farming was done. This began in the eighteenth century. Since it was easier to
produce more crops in more efficient ways people started to leave farms for
work in the cities. Thus, began the industrial revolution. Starting in 1712 a
period of change from a handcrafted economy to an industrialized and
manufacturing economy.

            Conspiracy theories are abundant when discussing the
pyramids. The most common is that aliens helped or completely built the
pyramids. This theory uses the fact that the three pyramids of Giza line up the
Orion constellation. It is believed that the pyramids are a terrestrial map of
the constellation and the Sphinx was built to represent the constellation Leo.
People who believe this theory state that the ancient Egyptians did not have
sufficient mathematical or technological knowledge to build the pyramids; they
did not even have the wheel yet. A new discovery is continuing to baffle and
astonish archeologists. A “void” has been discovered above the King’s Chambers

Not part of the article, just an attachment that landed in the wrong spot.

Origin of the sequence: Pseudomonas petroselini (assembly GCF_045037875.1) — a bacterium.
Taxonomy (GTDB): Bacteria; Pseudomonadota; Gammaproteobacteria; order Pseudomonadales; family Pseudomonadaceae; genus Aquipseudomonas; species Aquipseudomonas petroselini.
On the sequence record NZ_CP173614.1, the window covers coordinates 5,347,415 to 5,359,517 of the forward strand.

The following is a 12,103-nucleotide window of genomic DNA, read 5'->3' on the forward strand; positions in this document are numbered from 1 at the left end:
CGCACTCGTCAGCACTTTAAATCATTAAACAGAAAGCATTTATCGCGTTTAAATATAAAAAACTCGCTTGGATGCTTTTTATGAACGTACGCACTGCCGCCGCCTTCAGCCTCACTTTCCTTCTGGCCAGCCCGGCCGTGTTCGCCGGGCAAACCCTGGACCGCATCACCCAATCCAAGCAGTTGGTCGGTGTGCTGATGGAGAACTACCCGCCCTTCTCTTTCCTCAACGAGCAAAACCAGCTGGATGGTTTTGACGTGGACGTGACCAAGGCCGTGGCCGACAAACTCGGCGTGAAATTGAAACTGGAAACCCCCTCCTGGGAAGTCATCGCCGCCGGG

and its existence is making both conspiracy theorists and archeologists’ heads
spin with excitement. Since this discovery is very recent, it is too soon to
tell what the void’s true purpose was so both sides are giving their theories. A
leading theory from Egyptologists is the void is a part of the constructions of
the pyramids that was left over.

            Imagine the hot, desert sun beating down on you as you
look up at the wonder of the world towering over you. The pyramids of Giza are
an astonishing work of human architecture. The pyramids were likely a national
project built to show the wealth and power of the pharaohs. Standing at various
sizes over four hundred feet, the pyramids were built over four thousand years
ago during Pharaoh Khufu’s reign. They are built with an estimated two million stone
blocks that weighed an average of two and a half to fifteen tons each. Within
each of the pyramids is a complex system that include air shafts, the king and
queen’s separated chambers, and the grand gallery. The engineering that made
these great monuments are incredibly impressive; even today scientists cannot
be sure how they were built. One theory is that the communities across Egypt
contributed supplies such as workers or food. However, others argue that
humanity could have never completed this amazing feat.